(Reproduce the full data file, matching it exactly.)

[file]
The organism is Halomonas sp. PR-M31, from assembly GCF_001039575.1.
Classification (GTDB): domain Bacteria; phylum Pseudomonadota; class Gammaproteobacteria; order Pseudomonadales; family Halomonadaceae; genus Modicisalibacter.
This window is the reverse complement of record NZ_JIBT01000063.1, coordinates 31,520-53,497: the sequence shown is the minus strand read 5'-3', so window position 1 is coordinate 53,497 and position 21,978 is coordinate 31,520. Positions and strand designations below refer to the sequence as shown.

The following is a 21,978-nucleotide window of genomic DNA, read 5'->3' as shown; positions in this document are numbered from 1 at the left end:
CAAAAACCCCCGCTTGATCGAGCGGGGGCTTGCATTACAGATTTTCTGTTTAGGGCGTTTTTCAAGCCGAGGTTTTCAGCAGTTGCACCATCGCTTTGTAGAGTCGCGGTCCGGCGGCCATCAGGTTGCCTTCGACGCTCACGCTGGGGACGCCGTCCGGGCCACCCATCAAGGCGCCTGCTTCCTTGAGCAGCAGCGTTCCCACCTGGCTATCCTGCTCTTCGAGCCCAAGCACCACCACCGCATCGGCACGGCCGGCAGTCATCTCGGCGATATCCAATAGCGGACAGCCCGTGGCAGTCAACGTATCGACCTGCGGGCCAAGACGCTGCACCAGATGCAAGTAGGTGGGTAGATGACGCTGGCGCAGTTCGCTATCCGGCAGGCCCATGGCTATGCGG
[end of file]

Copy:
The organism is Halomonas sp. PR-M31, from assembly GCF_001039575.1.
Classification (GTDB): domain Bacteria; phylum Pseudomonadota; class Gammaproteobacteria; order Pseudomonadales; family Halomonadaceae; genus Modicisalibacter.
This window is the reverse complement of record NZ_JIBT01000063.1, coordinates 31,520-53,497: the sequence shown is the minus strand read 5'-3', so window position 1 is coordinate 53,497 and position 21,978 is coordinate 31,520. Positions and strand designations below refer to the sequence as shown.

The following is a 21,978-nucleotide window of genomic DNA, read 5'->3' as shown; positions in this document are numbered from 1 at the left end:
CAAAAACCCCCGCTTGATCGAGCGGGGGCTTGCATTACAGATTTTCTGTTTAGGGCGTTTTTCAAGCCGAGGTTTTCAGCAGTTGCACCATCGCTTTGTAGAGTCGCGGTCCGGCGGCCATCAGGTTGCCTTCGACGCTCACGCTGGGGACGCCGTCCGGGCCACCCATCAAGGCGCCTGCTTCCTTGAGCAGCAGCGTTCCCACCTGGCTATCCTGCTCTTCGAGCCCAAGCACCACCACCGCATCGGCACGGCCGGCAGTCATCTCGGCGATATCCAATAGCGGACAGCCCGTGGCAGTCAACGTATCGACCTGCGGGCCAAGACGCTGCACCAGATGCAAGTAGGTGGGTAGATGACGCTGGCGCAGTTCGCTATCCGGCAGGCCCATGGCTATGCGG